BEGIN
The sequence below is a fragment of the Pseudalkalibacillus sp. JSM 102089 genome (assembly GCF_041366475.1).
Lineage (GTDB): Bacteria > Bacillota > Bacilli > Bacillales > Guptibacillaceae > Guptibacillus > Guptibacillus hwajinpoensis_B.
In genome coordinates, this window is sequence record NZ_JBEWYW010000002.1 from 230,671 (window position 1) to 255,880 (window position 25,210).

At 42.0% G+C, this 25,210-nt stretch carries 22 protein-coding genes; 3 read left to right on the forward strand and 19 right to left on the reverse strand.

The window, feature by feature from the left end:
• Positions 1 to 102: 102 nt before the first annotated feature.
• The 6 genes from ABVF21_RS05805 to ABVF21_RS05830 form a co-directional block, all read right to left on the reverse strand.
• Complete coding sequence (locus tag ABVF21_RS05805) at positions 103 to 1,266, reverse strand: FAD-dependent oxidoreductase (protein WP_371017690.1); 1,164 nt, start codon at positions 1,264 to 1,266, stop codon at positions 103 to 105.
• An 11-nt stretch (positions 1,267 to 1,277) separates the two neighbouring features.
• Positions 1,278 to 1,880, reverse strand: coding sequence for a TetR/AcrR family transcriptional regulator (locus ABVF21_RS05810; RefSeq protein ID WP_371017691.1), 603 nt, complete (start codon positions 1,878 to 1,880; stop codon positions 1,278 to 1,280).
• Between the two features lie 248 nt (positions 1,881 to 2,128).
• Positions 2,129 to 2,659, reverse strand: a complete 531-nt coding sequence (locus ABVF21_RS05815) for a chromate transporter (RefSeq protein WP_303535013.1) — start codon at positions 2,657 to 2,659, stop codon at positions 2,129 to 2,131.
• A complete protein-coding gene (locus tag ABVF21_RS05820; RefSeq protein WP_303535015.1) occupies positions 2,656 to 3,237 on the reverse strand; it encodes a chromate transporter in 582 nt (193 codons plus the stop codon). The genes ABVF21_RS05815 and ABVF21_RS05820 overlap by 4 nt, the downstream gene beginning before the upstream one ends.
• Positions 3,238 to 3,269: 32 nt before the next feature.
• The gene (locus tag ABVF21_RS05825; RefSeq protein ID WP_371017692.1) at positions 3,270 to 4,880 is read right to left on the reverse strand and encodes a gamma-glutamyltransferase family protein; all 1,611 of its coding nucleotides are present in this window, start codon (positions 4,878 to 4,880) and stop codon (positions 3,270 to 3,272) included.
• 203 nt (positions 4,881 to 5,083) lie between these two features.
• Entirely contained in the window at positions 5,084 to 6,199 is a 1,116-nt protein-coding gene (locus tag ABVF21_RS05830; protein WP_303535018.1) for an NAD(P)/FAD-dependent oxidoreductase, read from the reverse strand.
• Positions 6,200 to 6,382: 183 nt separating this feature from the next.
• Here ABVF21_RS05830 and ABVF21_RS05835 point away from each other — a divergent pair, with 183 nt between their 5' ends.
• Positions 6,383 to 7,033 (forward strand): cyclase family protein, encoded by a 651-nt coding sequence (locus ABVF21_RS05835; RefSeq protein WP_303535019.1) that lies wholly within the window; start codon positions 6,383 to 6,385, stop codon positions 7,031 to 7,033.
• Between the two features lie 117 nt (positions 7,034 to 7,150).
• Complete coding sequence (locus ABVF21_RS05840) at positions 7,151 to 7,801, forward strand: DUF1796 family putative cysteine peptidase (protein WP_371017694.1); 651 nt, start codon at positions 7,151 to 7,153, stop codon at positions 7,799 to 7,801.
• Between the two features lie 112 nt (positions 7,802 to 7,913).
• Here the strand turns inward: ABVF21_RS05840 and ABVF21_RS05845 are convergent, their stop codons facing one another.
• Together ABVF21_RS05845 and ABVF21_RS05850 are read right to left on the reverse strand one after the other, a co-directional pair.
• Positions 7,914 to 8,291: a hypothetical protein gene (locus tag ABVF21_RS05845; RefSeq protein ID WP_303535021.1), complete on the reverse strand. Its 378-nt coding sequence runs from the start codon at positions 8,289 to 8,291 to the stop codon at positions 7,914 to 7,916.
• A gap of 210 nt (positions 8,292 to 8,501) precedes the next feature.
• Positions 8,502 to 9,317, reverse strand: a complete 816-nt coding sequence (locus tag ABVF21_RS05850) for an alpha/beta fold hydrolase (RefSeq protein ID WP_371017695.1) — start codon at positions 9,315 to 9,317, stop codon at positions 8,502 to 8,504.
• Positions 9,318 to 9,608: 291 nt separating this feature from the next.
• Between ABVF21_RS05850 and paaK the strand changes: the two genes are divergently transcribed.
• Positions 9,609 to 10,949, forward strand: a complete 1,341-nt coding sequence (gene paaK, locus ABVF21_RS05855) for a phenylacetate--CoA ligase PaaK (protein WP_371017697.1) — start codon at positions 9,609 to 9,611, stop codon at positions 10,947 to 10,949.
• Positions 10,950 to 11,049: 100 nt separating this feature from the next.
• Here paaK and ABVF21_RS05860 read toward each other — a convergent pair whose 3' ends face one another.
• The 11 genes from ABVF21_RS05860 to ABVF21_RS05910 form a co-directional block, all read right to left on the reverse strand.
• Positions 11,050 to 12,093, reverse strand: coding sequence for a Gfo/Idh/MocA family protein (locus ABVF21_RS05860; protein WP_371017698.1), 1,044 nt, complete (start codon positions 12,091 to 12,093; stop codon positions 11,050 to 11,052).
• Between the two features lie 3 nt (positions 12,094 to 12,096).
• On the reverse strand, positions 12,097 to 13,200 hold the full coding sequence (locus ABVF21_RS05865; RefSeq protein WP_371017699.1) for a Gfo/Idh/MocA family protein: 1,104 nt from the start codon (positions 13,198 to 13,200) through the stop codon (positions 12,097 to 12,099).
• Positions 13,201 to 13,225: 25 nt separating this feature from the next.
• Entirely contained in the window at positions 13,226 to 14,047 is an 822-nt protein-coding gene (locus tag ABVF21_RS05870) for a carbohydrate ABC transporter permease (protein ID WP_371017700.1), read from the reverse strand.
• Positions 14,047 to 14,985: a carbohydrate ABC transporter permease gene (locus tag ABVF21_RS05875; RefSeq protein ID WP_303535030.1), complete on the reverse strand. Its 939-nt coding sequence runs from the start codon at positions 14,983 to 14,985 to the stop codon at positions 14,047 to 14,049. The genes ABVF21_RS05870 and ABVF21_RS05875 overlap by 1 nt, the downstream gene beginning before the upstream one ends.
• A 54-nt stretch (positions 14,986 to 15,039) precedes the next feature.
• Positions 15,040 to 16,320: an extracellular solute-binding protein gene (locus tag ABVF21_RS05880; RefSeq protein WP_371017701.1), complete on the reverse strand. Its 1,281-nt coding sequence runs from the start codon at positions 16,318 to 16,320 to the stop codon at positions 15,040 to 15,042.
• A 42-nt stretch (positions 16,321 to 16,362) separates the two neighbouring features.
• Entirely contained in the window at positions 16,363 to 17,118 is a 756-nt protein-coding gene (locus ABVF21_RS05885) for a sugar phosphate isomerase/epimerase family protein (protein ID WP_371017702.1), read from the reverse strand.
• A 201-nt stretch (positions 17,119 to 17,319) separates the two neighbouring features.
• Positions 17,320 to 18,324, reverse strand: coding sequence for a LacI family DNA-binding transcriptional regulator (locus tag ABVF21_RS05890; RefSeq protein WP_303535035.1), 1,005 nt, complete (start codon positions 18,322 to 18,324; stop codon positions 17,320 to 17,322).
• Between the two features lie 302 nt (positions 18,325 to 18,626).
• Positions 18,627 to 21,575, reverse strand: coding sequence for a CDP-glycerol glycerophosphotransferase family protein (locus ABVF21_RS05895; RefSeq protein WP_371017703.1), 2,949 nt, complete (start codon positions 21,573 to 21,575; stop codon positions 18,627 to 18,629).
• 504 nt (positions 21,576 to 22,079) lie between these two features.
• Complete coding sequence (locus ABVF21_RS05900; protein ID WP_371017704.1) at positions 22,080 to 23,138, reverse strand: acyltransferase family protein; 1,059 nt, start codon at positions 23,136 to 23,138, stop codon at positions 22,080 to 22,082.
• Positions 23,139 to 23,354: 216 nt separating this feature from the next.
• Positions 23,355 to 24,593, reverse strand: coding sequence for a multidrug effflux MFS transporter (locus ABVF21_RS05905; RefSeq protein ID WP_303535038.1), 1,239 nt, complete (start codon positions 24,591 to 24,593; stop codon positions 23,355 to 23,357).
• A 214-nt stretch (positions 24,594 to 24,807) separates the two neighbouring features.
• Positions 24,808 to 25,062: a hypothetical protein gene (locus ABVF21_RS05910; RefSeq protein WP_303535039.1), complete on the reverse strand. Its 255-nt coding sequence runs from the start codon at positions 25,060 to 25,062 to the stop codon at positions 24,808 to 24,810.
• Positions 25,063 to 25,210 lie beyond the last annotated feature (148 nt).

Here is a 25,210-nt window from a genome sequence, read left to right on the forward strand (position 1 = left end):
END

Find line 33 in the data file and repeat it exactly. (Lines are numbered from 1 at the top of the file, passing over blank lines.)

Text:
• Here paaK and ABVF21_RS05860 read toward each other — a convergent pair whose 3' ends face one another.